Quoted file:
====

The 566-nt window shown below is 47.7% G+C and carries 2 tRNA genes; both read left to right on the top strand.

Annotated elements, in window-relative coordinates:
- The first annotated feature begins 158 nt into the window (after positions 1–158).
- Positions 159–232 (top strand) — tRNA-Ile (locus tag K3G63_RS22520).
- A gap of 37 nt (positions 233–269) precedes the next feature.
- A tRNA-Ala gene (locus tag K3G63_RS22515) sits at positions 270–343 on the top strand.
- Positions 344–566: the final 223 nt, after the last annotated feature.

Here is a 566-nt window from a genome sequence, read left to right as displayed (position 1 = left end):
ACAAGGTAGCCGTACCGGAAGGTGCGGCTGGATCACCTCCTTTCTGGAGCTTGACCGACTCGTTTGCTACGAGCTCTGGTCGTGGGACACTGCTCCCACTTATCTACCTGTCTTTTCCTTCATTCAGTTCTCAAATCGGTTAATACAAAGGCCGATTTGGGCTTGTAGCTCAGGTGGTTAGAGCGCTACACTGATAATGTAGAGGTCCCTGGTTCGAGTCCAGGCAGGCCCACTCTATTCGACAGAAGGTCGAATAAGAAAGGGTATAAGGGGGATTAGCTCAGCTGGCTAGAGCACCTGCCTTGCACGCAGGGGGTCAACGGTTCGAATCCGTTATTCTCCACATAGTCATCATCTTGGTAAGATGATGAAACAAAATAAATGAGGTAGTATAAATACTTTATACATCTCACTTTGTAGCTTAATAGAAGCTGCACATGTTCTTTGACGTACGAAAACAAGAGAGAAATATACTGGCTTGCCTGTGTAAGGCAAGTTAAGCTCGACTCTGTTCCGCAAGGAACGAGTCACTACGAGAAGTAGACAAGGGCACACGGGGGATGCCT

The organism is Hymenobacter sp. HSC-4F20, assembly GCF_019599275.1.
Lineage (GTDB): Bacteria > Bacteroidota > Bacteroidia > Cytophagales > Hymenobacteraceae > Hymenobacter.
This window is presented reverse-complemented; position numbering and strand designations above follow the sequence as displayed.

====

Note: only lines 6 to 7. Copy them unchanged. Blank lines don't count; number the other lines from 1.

- A tRNA-Ala gene (locus tag K3G63_RS22515) sits at positions 270–343 on the top strand.
- Positions 344–566: the final 223 nt, after the last annotated feature.